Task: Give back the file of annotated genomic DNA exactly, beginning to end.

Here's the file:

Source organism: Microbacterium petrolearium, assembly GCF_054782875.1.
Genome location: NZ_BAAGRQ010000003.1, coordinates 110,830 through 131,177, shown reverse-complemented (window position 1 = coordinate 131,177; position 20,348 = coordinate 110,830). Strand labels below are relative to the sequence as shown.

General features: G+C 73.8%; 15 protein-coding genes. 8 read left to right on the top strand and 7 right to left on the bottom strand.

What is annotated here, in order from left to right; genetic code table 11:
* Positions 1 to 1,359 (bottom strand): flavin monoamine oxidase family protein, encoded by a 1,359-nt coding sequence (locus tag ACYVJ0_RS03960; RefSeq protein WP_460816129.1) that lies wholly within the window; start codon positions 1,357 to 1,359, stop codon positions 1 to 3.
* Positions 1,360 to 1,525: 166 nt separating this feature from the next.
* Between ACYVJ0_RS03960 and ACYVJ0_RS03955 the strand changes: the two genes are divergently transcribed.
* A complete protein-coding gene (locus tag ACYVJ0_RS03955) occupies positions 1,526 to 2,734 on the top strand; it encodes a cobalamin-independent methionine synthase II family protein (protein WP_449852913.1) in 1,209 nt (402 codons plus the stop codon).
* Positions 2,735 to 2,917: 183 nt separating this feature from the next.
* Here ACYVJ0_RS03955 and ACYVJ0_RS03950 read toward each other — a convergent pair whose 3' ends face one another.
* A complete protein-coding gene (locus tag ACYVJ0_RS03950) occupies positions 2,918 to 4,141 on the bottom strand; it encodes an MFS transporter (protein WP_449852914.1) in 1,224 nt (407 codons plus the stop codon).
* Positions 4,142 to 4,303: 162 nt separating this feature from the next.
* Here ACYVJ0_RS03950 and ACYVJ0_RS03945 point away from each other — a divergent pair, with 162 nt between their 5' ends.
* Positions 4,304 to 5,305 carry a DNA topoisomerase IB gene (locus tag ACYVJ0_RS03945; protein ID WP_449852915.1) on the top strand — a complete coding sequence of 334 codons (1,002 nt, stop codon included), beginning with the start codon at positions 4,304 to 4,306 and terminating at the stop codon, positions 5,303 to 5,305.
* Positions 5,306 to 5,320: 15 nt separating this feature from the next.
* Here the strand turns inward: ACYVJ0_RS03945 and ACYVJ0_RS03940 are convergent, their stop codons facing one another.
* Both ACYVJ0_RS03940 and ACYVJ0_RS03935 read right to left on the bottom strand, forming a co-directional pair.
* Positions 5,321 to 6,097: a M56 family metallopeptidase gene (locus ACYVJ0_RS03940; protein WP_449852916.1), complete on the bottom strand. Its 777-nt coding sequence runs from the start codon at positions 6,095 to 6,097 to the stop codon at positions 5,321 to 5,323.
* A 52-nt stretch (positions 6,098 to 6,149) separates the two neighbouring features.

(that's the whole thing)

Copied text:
Source organism: Microbacterium petrolearium, assembly GCF_054782875.1.
Genome location: NZ_BAAGRQ010000003.1, coordinates 110,830 through 131,177, shown reverse-complemented (window position 1 = coordinate 131,177; position 20,348 = coordinate 110,830). Strand labels below are relative to the sequence as shown.

General features: G+C 73.8%; 15 protein-coding genes. 8 read left to right on the top strand and 7 right to left on the bottom strand.

What is annotated here, in order from left to right; genetic code table 11:
* Positions 1 to 1,359 (bottom strand): flavin monoamine oxidase family protein, encoded by a 1,359-nt coding sequence (locus tag ACYVJ0_RS03960; RefSeq protein WP_460816129.1) that lies wholly within the window; start codon positions 1,357 to 1,359, stop codon positions 1 to 3.
* Positions 1,360 to 1,525: 166 nt separating this feature from the next.
* Between ACYVJ0_RS03960 and ACYVJ0_RS03955 the strand changes: the two genes are divergently transcribed.
* A complete protein-coding gene (locus tag ACYVJ0_RS03955) occupies positions 1,526 to 2,734 on the top strand; it encodes a cobalamin-independent methionine synthase II family protein (protein WP_449852913.1) in 1,209 nt (402 codons plus the stop codon).
* Positions 2,735 to 2,917: 183 nt separating this feature from the next.
* Here ACYVJ0_RS03955 and ACYVJ0_RS03950 read toward each other — a convergent pair whose 3' ends face one another.
* A complete protein-coding gene (locus tag ACYVJ0_RS03950) occupies positions 2,918 to 4,141 on the bottom strand; it encodes an MFS transporter (protein WP_449852914.1) in 1,224 nt (407 codons plus the stop codon).
* Positions 4,142 to 4,303: 162 nt separating this feature from the next.
* Here ACYVJ0_RS03950 and ACYVJ0_RS03945 point away from each other — a divergent pair, with 162 nt between their 5' ends.
* Positions 4,304 to 5,305 carry a DNA topoisomerase IB gene (locus tag ACYVJ0_RS03945; protein ID WP_449852915.1) on the top strand — a complete coding sequence of 334 codons (1,002 nt, stop codon included), beginning with the start codon at positions 4,304 to 4,306 and terminating at the stop codon, positions 5,303 to 5,305.
* Positions 5,306 to 5,320: 15 nt separating this feature from the next.
* Here the strand turns inward: ACYVJ0_RS03945 and ACYVJ0_RS03940 are convergent, their stop codons facing one another.
* Both ACYVJ0_RS03940 and ACYVJ0_RS03935 read right to left on the bottom strand, forming a co-directional pair.
* Positions 5,321 to 6,097: a M56 family metallopeptidase gene (locus ACYVJ0_RS03940; protein WP_449852916.1), complete on the bottom strand. Its 777-nt coding sequence runs from the start codon at positions 6,095 to 6,097 to the stop codon at positions 5,321 to 5,323.
* A 52-nt stretch (positions 6,098 to 6,149) separates the two neighbouring features.